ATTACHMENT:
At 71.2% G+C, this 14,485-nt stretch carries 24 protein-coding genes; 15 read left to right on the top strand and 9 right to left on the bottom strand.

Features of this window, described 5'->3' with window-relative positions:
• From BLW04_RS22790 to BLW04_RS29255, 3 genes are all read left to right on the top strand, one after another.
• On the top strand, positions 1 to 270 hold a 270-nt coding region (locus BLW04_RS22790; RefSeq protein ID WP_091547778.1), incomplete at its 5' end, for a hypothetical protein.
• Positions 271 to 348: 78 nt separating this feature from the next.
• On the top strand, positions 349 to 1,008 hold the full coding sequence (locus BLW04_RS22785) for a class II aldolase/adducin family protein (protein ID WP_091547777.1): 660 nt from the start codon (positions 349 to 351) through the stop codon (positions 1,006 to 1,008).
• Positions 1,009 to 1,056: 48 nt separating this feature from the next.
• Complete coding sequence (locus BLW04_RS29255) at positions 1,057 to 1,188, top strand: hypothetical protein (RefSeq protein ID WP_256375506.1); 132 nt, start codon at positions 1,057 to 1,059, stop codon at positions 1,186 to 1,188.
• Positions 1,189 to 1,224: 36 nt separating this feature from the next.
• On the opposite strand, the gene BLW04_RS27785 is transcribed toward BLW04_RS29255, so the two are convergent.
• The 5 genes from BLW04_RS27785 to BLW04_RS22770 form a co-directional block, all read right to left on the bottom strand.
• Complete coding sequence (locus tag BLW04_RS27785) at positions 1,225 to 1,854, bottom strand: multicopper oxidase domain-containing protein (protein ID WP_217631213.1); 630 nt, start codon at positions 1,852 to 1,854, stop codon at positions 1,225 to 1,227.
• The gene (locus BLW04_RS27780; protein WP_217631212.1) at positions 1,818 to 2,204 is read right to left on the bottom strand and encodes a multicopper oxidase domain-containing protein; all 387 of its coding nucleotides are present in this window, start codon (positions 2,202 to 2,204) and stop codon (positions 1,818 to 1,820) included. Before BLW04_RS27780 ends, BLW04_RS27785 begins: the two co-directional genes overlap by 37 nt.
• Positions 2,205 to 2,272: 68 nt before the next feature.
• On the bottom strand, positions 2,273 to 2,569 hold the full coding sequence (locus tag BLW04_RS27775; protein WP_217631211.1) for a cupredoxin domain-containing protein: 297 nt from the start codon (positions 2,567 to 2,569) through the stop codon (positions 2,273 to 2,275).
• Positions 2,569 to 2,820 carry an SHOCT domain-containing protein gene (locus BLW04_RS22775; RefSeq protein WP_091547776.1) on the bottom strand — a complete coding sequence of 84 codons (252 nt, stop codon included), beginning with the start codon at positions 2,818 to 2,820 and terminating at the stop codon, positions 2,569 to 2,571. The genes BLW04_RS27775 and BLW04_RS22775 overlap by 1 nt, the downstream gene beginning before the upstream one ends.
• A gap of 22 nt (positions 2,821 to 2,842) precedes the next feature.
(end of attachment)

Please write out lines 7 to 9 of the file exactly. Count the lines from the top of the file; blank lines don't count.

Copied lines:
• Positions 1,009 to 1,056: 48 nt separating this feature from the next.
• Complete coding sequence (locus BLW04_RS29255) at positions 1,057 to 1,188, top strand: hypothetical protein (RefSeq protein ID WP_256375506.1); 132 nt, start codon at positions 1,057 to 1,059, stop codon at positions 1,186 to 1,188.
• Positions 1,189 to 1,224: 36 nt separating this feature from the next.